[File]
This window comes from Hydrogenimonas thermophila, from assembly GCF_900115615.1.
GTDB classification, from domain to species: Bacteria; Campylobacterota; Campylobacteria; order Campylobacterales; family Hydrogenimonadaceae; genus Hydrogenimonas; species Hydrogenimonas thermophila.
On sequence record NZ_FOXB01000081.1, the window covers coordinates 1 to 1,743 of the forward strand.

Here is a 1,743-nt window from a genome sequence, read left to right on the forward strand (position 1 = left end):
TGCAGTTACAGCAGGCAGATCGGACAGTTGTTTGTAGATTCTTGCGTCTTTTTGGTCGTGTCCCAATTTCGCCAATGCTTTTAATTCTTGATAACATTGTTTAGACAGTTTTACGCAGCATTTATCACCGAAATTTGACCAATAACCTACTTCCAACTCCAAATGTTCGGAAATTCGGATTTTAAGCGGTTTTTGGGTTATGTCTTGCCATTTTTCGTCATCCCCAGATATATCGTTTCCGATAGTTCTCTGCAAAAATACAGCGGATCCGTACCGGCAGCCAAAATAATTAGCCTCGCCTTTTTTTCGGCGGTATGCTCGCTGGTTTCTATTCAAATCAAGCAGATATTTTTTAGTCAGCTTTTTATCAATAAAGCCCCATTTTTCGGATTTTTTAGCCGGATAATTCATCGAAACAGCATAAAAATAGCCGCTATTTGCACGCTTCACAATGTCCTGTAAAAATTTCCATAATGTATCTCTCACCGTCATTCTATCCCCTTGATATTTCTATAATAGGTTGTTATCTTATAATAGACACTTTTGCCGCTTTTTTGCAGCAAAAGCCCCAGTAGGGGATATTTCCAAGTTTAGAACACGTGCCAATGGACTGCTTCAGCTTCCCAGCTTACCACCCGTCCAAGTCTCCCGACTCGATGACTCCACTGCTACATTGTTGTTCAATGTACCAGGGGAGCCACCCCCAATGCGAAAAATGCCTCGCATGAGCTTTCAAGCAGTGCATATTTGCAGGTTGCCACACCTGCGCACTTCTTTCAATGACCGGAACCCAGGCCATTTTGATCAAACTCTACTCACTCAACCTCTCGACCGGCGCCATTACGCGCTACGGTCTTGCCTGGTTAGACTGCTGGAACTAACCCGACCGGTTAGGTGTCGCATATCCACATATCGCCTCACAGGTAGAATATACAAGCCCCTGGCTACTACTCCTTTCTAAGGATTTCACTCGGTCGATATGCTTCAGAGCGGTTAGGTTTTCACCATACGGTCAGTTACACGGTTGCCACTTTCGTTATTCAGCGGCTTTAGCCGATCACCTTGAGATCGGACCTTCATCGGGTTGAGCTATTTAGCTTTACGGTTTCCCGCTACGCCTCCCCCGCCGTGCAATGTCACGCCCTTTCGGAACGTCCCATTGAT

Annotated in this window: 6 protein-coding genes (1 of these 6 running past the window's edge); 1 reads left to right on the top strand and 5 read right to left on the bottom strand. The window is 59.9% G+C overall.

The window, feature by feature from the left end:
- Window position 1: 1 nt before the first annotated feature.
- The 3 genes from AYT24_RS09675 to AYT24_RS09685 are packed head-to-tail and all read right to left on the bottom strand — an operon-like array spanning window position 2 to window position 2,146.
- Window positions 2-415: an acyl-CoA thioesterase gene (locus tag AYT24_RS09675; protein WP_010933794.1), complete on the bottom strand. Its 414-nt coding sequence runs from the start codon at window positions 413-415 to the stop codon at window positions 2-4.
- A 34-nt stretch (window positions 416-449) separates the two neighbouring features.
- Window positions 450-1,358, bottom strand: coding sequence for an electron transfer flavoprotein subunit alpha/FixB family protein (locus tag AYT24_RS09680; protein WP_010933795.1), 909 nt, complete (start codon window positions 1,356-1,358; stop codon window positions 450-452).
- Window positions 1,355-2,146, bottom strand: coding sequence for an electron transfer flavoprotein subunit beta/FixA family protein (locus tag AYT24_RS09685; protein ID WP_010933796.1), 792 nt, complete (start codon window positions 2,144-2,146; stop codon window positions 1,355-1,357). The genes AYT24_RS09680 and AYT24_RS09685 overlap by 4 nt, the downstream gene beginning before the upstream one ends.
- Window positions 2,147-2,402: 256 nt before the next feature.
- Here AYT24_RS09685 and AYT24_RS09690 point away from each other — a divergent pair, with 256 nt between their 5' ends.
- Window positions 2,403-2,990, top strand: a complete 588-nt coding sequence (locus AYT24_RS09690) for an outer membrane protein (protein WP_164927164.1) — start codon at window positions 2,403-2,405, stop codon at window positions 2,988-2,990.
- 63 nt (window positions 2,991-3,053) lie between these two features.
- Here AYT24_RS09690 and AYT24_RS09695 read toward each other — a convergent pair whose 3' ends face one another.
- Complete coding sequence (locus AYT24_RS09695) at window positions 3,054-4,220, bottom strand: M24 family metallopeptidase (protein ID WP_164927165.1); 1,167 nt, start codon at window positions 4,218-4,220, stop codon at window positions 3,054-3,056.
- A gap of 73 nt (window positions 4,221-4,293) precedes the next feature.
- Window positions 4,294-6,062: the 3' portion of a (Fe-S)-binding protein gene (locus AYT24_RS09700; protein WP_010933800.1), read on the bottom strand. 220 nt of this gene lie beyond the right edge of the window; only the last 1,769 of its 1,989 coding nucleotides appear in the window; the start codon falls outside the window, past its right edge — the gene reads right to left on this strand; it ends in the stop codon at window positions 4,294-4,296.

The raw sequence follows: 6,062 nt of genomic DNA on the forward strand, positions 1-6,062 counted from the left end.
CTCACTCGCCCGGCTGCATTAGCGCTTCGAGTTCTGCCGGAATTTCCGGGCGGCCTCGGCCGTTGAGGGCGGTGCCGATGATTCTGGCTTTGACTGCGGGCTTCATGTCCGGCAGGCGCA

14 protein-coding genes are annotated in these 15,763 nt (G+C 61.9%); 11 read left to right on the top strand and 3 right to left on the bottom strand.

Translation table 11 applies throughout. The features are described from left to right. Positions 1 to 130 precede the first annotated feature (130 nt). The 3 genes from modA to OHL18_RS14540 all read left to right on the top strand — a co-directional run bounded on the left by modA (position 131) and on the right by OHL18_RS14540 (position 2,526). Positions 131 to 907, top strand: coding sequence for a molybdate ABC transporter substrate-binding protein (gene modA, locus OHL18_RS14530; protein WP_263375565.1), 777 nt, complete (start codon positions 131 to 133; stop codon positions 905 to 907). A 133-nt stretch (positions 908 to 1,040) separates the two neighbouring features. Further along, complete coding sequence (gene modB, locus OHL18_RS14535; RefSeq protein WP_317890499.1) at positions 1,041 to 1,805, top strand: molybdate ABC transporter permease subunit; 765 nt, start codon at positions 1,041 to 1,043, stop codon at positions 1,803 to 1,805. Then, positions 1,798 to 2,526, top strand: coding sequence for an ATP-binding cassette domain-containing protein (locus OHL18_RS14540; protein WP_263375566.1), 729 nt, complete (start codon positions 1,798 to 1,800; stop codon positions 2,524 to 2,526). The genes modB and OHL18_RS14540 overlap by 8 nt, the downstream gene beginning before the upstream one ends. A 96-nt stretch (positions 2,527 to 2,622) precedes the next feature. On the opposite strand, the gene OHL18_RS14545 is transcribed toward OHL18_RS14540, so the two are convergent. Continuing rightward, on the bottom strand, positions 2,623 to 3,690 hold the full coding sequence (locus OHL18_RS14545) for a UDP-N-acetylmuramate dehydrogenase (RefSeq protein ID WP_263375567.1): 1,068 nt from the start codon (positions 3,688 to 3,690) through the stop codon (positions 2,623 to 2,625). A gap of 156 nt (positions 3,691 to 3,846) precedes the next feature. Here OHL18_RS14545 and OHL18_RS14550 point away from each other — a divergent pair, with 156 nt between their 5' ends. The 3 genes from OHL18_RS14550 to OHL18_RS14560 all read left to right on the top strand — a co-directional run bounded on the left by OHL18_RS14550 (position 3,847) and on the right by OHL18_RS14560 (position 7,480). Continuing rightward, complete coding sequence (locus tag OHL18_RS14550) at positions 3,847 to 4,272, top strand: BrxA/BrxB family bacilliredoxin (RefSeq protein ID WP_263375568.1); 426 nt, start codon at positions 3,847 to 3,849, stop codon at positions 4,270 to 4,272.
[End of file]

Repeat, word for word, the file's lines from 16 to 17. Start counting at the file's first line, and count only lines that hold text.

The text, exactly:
- Window positions 2,403-2,990, top strand: a complete 588-nt coding sequence (locus AYT24_RS09690) for an outer membrane protein (protein WP_164927164.1) — start codon at window positions 2,403-2,405, stop codon at window positions 2,988-2,990.
- 63 nt (window positions 2,991-3,053) lie between these two features.